Dubai: Increasing dependence on smartphone services alongside a rise in “hacktivism” is unleashing a spike in cyber security breaches, warned IT experts.

As more government and commercial services move to mobile phones, users will find themselves increasingly vulnerable unless precautions are taken, say IT security experts.

“In the past, attacks were simple and were done by inexperienced hackers,” said Khalid Al Hawasli, security analysis manager at Help AG.

“Now they are starting to jump because of the push to move services and transactions to smartphones. This gives cyber criminals a window of attack.”

Such attacks include the recent cybersex blackmail conducted by criminals abroad late last month and the hacking of certain websites in the country. Political unrest also provides an impetus for hackers, such as the Syrian Electronic Army, which has reportedly succeeded in hacking certain news agencies in an attempt to counteract messages unfavourable to the Bashar Al Assad regime in Syria.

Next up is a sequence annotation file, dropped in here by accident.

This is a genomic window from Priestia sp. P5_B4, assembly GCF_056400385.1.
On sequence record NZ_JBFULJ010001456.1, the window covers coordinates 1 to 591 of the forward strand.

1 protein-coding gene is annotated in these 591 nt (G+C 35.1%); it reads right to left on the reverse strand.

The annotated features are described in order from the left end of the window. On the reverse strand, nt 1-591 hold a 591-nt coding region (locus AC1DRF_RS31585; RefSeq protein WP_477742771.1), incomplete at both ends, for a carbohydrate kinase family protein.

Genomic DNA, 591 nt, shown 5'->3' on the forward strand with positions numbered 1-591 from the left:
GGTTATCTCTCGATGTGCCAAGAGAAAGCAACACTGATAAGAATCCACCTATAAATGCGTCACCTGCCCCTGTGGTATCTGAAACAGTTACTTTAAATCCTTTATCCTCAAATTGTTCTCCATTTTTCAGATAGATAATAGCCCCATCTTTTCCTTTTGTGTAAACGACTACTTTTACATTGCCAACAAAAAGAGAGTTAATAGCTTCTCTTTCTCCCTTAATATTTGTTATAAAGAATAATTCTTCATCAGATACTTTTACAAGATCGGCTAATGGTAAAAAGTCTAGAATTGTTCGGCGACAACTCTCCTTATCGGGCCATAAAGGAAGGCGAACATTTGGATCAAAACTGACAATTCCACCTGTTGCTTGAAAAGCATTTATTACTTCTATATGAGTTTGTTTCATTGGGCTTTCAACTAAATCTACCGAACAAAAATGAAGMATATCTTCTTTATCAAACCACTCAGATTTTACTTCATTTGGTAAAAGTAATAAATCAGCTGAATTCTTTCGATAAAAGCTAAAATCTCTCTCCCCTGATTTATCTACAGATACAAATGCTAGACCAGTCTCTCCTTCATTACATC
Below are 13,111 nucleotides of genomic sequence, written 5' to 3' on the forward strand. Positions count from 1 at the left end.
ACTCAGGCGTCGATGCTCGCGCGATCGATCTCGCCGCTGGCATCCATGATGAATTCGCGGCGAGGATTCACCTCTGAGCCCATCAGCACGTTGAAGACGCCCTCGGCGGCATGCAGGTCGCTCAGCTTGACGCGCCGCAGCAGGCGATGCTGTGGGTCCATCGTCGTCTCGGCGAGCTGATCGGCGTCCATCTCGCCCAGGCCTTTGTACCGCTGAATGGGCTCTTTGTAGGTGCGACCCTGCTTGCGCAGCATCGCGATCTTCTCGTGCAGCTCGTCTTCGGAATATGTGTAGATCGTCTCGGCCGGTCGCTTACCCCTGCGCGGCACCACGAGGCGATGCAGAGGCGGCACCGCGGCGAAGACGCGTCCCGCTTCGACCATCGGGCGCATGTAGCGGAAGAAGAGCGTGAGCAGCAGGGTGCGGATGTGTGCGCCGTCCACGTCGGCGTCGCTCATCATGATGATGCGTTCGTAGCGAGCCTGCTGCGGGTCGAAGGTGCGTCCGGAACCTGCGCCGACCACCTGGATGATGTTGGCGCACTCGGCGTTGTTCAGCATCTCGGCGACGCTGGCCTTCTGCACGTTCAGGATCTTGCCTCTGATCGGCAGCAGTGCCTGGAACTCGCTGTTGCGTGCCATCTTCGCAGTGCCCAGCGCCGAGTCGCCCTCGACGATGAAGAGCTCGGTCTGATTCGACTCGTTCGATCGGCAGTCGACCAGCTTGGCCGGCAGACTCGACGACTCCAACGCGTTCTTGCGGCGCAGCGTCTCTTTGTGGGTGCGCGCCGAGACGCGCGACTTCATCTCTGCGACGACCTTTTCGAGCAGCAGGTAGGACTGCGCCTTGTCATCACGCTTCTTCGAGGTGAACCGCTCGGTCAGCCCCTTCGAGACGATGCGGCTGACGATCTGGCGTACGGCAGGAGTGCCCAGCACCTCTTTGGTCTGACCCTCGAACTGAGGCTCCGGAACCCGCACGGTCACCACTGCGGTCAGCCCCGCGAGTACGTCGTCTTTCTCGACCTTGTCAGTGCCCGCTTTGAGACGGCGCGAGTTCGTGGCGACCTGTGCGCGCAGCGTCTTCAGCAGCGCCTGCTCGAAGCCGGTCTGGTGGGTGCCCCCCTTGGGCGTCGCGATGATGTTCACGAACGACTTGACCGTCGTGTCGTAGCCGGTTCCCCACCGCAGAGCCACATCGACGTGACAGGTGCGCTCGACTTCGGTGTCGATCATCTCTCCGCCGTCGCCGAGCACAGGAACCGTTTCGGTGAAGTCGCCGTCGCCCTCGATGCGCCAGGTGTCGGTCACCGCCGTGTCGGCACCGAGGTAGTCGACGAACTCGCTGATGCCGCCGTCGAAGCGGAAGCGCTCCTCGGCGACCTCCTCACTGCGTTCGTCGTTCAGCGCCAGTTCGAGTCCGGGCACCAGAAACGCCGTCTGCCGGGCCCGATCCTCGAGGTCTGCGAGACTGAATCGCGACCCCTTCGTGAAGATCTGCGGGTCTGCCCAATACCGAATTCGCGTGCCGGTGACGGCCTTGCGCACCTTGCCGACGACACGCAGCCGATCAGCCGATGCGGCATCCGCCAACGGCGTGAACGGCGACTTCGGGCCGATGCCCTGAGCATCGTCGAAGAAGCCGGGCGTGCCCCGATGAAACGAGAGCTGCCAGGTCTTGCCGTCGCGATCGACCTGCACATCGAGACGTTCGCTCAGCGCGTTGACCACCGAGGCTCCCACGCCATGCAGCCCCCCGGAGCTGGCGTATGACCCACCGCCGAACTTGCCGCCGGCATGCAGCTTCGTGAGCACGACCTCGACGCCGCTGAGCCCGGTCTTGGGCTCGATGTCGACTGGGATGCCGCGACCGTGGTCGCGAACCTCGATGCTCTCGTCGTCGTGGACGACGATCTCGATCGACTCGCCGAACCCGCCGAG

“There have been attacks on oil and government websites recently and sometimes the aim of such attacks is to just create damage or leak information,” said Ahmad Al Khateeb, managing director of Shifra.

“Financial motive is also one of the main reason for cybercrime as a report has found that 75 per cent of cyber crimes are driven by financial motives and it is commonly known that the money generated by cyber crimes is more lucrative than dealing in drugs,” added Al Khateeb.

Fadi A. Aloul, associate professor of Computer Engineering at the American University of Sharjah (AUS), said that most cyber criminals target individuals and try to deceive them by sending links as a way of getting inside their system because companies have taken steps to protect their computers. “This was the case in the New York Times hacking where they targeted one employee to get to the company as a whole and I suspect the same is true when it comes to the recent Twitter attacks.”